Getting the rest right

Despite the success the state has touted over the past few weeks, some experts say much more must still be done to get Indiana on the same footing as surrounding states.

Mike Hicks

Ball State University economics professor Michael Hicks said Indiana is still playing from behind. He pointed to the state’s eagerness to hand out big incentives as a concern, although other states are making similar—if not even bigger—offers.

Hicks said he’s frustrated by the number and value of the tax breaks Indiana’s state and local governments hand out, given that the state climate is already among the best in the United States.

He specifically pointed to Stellantis’ deal, which he said offered incentives far higher than typical. “When you’re spending $130,000 per job, you’re signaling desperation,” Hicks said. “Indiana shouldn’t be desperate like that.”

He said the state doesn’t have the financial capacity to continue underwriting big deals like the one given to Stellantis, and the one likely to come for Lilly. He said, instead, the IEDC should focus on job training and new workforce programs.

And he worries that focusing on electric vehicle technology will “devastate the motor and auto parts industry” in the state, because those technologies rely more heavily on automation and require more highly skilled workers who are competing for fewer total jobs.

“So, it’s good that we’re getting those jobs, but it’s not a substitute for thinking more broadly about the overall [manufacturing] industry in Indiana.”

The IEDC’s Rosenberg, though, said the agency has no concerns about its decision to support the Stellantis project so heavily. Instead, the group sees the move as a hefty investment in the state’s future.

“The IEDC is not concerned about this setting a poor precedent for future projects—incentive offers are performance-based and are investments in Indiana’s future economy,” he said. “We are focused on quality over quantity, and we will continue competing to win for projects like these that align perfectly with our vision for Indiana’s future.”•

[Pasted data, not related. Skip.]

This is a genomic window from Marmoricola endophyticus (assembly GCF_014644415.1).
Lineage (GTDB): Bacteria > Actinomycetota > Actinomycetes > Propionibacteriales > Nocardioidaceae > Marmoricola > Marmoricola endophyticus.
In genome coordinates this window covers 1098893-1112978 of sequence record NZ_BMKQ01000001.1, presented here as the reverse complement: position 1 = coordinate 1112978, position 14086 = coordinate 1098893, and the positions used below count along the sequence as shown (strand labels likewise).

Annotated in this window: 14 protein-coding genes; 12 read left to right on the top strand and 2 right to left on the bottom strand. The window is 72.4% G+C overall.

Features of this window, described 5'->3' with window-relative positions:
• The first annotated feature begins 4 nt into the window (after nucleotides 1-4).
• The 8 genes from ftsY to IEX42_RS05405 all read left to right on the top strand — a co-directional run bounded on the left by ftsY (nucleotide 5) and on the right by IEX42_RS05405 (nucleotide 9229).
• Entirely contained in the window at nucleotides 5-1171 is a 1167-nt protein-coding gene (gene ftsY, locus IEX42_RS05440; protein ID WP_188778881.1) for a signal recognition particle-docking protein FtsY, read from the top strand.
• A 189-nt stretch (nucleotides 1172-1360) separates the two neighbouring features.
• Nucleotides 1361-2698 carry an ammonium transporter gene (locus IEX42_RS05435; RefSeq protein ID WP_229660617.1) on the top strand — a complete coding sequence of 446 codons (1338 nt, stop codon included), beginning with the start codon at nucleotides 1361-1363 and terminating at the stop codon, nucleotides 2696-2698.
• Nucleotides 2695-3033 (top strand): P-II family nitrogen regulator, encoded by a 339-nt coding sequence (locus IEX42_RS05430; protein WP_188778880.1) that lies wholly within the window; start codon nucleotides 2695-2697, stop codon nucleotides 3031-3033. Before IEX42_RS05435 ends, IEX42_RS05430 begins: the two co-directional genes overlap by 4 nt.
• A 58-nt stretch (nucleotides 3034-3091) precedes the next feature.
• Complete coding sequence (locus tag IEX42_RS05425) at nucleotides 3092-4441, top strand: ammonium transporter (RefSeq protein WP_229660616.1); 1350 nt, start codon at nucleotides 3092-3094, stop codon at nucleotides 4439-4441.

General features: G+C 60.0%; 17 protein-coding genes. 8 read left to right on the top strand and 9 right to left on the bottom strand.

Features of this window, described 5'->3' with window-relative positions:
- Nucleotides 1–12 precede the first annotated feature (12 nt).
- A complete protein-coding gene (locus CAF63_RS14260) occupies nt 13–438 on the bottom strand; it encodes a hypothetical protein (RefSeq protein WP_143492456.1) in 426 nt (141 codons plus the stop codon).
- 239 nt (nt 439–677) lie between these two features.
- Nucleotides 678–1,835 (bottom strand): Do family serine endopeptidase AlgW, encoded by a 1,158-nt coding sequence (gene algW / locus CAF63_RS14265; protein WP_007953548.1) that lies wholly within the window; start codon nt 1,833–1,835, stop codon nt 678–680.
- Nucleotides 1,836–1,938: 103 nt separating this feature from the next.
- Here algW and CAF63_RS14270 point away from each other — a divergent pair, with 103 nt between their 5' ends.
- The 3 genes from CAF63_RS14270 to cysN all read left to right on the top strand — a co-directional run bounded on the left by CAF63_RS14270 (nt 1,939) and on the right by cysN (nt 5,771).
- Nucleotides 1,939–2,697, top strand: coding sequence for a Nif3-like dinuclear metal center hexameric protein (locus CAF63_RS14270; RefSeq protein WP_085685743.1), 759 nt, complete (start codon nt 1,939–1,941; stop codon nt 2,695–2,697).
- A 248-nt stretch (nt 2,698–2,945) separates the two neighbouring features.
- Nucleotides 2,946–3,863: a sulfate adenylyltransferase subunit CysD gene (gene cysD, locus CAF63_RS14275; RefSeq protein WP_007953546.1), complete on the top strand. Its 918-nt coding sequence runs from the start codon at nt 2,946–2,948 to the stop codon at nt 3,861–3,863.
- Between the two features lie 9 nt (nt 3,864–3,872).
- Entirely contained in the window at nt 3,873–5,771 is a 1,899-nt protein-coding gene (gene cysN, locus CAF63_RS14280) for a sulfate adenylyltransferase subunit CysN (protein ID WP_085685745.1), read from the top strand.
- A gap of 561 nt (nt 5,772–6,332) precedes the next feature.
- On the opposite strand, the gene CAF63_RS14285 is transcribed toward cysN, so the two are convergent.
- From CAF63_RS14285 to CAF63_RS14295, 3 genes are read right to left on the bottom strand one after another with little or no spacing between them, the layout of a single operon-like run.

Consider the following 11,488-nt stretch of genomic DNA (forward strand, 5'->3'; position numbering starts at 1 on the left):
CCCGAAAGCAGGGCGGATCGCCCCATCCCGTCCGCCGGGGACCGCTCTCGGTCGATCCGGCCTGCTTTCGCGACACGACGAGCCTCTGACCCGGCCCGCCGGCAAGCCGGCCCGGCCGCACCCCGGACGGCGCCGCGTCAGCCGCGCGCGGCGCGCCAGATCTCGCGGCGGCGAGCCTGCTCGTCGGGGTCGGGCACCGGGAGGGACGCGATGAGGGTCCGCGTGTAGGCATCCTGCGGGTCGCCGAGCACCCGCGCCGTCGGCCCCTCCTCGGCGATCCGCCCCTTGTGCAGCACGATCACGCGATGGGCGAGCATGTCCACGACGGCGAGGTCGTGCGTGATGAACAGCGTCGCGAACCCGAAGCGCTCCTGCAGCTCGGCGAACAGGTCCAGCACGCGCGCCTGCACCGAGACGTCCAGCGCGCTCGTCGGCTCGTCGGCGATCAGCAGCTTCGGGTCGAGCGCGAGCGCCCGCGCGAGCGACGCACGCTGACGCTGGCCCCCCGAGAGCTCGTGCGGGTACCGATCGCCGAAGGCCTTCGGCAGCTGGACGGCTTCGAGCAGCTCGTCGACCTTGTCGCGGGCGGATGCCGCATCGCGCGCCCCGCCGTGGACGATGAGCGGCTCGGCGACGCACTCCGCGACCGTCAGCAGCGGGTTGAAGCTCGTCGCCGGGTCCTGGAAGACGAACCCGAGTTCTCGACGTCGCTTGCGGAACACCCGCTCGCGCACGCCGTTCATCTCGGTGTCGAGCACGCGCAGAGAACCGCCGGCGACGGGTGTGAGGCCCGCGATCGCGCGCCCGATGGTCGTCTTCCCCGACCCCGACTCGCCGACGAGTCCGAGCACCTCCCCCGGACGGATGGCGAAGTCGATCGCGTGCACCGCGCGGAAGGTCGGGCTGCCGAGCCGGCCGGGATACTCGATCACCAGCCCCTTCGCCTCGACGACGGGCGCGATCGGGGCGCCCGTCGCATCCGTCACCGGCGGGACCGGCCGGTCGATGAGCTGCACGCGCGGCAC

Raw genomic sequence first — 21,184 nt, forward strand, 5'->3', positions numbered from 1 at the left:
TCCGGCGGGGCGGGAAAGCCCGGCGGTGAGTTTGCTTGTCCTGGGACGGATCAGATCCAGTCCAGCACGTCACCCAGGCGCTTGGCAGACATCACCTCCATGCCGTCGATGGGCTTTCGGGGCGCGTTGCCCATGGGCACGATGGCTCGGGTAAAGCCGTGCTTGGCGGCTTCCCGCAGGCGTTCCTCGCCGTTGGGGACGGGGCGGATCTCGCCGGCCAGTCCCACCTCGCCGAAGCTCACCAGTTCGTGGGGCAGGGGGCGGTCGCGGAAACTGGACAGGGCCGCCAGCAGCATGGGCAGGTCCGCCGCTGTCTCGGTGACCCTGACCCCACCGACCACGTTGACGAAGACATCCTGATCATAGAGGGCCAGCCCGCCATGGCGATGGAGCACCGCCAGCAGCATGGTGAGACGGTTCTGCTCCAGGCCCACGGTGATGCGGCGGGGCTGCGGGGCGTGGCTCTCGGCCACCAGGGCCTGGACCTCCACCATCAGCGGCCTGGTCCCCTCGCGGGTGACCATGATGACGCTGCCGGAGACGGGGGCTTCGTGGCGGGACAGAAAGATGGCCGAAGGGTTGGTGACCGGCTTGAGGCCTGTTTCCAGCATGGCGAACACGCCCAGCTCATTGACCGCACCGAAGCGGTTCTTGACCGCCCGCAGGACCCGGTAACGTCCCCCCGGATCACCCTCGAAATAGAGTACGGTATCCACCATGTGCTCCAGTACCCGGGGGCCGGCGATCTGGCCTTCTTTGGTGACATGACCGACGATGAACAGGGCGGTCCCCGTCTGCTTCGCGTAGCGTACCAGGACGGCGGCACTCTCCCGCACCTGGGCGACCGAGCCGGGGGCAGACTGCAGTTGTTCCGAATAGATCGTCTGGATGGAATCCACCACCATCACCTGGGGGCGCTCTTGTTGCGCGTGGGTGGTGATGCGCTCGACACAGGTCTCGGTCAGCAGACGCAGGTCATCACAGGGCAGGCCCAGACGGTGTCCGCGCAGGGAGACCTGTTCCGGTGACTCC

Correction: The print version of this story misattributed a quote from David Rosenberg, vice president of the IEDC, about having “multiple arrows in the quiver” for incentives to Lebanon Mayor Matthew Gentry.

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2 thoughts on “Big deals provide economic momentum; state still must focus on workforce

  1. Yes it is true we have to continue to develop our workforce. But we were told just a few months ago that due to our “left wing” policies and red state values, we would not be able to entice business to come to Indiana or expand existing operations. HMMMM guess that didn’t age well. Okay, now tell me how it could be BETTER. Of course it always can be.

  2. If Mike Hicks had lived in the 1890s would would have been an opponent of the horseless carriage, fearing the folks employed by liveries would be left out in the cold as automobile manufacturing (so much more technologically advanced!) became the new paradigm. Change is inevitable, and necessary, to a society’s survival. That’s why job training and retraining programs exist. Protecting a way of life rooted in the early 1900s will not long been competitive, and is sure to lead to more serious economic harm to the unskilled workforce than change.